December 3, 2008

Billboard Follies, Part XIV

The latest billboard controversy is in Colorado. A fairly standard atheist billboard has gone up, the one with the puffy Simpsons clouds that reads “Don’t believe in God? You are not alone.” and that’s all. It looked like this:

The ads were paid for by a group called COCORE, the Colorado Coalition of Reason. The reaction has been vitriolic:
John Matson, of Denver, was so mad after seeing the Santa Fe Drive sign that he dashed off an angry letter to the billboard's owner.

"It is a despicable act to allow that sign," the 60-year-old man said in an interview, "and for just a few pieces of silver."

He went on COCORE's Web site, and it made him even angrier, John Matson said. It is trying to gather, he said, "a constituency of what I call mob rule."

"I know they're atheists, and my opinion is they want others to believe the same thing. The billboard misrepresents their purpose," he said. "Their agenda is wolf-in-sheep's clothing political. Why don't they just say it."

Yes, he is a Christian, John Matson said.
Wow. People who want others to believe the same way they do. Good Christian people would never do anything like that.

There is nothing hateful, oppressive, or even anti-Christian in the billboard. If you are Christian, the billboard simply does not apply to you. It provides a message of solidarity and fellowship to people who do not believe. This is what draws hate mail, complaints, demands for take-downs, and outrage. Solidarity, fellowship, and membership in a group of like-minded individuals are somehow something that only Christians can have? Or something that only Christians can use public advertising to promote?

The Rocky Mountain News article I linked to does, however, indicate that a number of Christians in these Colorado communities seem to have replied to their co-religionists that atheists have as much right as anyone else to exercise free speech and other First Amendment rights. So I don't want to paint with too broad a brush here -- plenty of Christian folks get it, too. If you're one of those, and there are a substantial number of you, I'm not talking about you. I'm talking about the Bill O'Reillys of this world who are offended that atheists lack the good graces to be ashamed of what they are and instead proudly exercise their rights.

O'Reilly's argument is every bit as visceral as Maston's, but he aims his fire in a different directions. Where Matson seems to be offended at the mere existence of atheists, O'Reilly instead makes a "Christian nation" argument, which is that it's perfectly okay for the government to display religious symbols on public property because our traditions are "Judeo-Christian." Our traditions, Mr. O'Reilly, are of law and civil liberties. We did not revolt against King George to preserve our right to worship Jesus; we revolted to preserve our rights against an oppressive government. We did not have a civil war to keep the nation safe for Jews; we had a civil war because of an intense debate about the moral and legal justifiability of slavery. And for the same reasons and in furtherance of that same tradition, it is not right for the government to give people the impression that it endorses or promotes any religious belief.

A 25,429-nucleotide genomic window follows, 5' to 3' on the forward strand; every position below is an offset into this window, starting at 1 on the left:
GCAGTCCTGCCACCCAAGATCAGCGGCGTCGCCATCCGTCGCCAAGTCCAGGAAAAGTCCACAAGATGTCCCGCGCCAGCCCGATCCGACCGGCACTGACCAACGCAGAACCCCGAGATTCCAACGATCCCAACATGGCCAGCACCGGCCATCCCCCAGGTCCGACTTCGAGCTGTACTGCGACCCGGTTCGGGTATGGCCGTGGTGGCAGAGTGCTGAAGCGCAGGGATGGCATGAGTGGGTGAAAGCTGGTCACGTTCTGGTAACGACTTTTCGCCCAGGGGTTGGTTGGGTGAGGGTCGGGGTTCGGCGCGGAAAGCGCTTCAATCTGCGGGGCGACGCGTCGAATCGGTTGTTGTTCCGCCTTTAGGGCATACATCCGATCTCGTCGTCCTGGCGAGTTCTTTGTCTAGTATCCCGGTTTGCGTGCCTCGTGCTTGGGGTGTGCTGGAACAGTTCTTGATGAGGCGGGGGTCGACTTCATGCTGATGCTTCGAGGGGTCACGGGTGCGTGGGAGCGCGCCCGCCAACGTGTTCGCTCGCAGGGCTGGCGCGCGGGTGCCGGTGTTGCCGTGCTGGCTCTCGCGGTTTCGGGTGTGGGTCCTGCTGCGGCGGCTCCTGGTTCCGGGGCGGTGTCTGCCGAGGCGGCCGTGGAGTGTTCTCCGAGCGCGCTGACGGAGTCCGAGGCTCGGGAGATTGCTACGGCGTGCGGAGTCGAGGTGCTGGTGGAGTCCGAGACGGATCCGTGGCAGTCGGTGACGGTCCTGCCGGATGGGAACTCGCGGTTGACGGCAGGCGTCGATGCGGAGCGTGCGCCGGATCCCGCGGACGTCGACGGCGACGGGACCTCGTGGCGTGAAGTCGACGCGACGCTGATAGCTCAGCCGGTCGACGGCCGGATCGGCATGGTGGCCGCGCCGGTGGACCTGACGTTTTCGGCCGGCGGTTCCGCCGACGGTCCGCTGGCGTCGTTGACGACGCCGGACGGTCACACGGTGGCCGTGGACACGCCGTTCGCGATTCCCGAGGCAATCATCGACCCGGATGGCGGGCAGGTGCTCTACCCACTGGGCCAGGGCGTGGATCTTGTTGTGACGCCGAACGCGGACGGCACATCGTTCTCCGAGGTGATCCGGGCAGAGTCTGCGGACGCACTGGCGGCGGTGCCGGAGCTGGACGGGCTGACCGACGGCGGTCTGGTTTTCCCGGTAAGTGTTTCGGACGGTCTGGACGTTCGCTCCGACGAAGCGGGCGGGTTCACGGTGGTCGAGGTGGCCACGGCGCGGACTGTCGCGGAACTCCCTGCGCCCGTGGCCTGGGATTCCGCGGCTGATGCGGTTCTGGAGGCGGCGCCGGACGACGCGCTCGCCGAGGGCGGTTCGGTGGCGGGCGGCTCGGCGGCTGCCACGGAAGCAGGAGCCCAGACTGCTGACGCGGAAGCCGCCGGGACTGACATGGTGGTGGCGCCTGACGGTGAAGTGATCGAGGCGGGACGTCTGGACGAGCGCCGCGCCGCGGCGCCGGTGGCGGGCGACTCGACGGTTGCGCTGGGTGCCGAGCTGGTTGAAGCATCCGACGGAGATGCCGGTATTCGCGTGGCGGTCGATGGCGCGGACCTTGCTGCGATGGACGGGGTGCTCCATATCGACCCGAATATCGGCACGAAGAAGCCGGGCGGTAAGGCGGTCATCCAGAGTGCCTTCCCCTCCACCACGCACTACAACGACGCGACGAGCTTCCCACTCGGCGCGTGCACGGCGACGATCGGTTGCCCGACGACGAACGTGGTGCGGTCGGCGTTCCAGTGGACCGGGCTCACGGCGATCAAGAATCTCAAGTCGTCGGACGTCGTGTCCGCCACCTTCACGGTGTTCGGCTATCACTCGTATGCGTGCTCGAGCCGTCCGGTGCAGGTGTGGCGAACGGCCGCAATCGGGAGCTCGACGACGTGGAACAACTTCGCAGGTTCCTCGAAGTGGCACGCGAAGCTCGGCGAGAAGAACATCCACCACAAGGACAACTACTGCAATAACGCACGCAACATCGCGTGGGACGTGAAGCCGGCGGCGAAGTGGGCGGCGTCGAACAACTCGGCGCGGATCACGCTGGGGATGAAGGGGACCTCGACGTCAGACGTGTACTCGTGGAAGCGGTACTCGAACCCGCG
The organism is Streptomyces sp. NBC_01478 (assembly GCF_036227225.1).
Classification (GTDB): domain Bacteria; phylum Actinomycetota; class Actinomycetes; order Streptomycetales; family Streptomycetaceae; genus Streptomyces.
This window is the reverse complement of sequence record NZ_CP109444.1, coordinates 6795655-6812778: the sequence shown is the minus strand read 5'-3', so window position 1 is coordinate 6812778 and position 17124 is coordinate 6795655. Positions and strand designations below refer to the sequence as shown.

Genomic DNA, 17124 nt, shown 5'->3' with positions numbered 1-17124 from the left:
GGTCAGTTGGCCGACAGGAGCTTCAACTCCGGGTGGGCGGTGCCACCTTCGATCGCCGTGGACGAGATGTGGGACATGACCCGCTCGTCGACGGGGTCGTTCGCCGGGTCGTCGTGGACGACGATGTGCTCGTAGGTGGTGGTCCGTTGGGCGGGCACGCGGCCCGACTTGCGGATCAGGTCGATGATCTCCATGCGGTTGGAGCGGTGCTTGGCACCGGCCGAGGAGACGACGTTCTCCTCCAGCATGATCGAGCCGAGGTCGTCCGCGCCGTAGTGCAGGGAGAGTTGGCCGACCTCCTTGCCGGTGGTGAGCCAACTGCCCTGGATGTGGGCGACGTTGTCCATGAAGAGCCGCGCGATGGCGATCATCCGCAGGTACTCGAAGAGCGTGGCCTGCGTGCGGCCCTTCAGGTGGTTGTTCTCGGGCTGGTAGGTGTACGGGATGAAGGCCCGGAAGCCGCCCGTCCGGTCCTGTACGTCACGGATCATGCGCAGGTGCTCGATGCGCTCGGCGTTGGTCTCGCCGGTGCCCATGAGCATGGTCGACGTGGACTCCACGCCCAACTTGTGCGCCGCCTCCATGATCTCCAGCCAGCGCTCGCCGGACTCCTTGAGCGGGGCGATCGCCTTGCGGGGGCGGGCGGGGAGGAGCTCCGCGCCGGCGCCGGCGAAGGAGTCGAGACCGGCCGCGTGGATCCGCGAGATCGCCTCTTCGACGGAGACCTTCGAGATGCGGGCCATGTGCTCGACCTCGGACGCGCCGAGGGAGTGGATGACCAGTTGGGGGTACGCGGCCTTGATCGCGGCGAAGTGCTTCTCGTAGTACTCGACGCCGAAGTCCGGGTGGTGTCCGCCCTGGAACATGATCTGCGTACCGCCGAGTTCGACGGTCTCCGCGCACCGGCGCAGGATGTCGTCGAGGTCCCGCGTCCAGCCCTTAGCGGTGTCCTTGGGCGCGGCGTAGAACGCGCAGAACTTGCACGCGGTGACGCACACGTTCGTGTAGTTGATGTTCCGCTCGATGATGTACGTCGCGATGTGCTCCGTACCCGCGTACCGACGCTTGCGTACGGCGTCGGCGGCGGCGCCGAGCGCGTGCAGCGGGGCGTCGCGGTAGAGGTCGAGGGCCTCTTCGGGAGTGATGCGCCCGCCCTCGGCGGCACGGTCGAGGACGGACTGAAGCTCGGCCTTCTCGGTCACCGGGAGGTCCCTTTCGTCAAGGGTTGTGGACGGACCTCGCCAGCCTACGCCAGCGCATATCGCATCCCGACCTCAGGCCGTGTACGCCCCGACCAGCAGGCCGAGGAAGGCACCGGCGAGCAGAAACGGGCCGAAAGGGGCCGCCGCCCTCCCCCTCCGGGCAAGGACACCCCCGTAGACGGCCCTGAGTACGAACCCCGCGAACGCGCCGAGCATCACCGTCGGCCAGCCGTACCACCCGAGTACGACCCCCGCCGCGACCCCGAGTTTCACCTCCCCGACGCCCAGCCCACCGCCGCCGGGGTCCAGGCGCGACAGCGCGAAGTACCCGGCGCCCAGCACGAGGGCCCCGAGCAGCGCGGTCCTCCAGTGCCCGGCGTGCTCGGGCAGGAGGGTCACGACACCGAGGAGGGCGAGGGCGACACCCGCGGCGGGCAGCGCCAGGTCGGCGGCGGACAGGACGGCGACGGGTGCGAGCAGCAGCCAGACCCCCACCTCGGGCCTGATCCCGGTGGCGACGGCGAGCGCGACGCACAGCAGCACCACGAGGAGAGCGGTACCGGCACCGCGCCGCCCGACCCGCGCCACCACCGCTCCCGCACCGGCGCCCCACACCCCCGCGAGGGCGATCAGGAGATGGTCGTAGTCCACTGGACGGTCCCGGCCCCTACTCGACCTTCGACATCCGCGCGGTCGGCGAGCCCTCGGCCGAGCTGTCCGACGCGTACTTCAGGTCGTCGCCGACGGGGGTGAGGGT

So the Governor of Washington was correct to allow a multiplicity of displays on the Capitol, without further comment, rather than engaging in the kind of viewpoint discrimination you suggest. (It would have been better had there been no displays at all.) Ugh -- Bill O'Reilly makes me shudder in revulsion.

And unlike some within the atheist community, I do not think that "supporting free speech" demands that you always actively campaign for the rights of people so say things you really, really disagree with. Tolerance of other people exercising their free speech rights is, in my opinion, sufficient to demonstrate commitment to the concept that everyone can pretty much say what they wish. Engaging an idea with which you disagree on its merits carries, in my mind, an implicit acknowledgement of the right of the original speaker to make the remarks in the first place.

It is only when, like John Matson of Colorado or Bill O'Reilly of Faux News, you attack someone's right to make the statement at all that you become an enemy of free speech.

So why would someone do something like that? For all his myriad faults, Bill O'Reilly is not an unintelligent man, and he is likely to have read the Constitution at some point. Why does he think that viewpoint discrimination in furtherance of Christianity is okay? My great suspicion is, at least in this context, that the impulse to censor derives not from a faith that is excessively strong but rather one that is excessively weak. Certainly a faith that demands that it not be criticized, like, say, Islam, does not appear to be one worthy of much intellectual respect. But the O'Reillys and Matsons of this world seem to think that their way of life, their viewpoint, their faith, cannot survive without protection of the government.

That does not sound like a faith that is particularly strong, either on its own merits or in the hearts and minds of those who would use censorship to protect it.


zzi said...

. . .or Bill O'Reilly of Faux News
Tennesseans. This is what passes as a conservative in So Cal. But the judges love ya.

Burt Likko said...

I've never claimed to be a social conservative.

Pamela said...

I don't really see what is offensive about the sign personally...... that's just me I guess.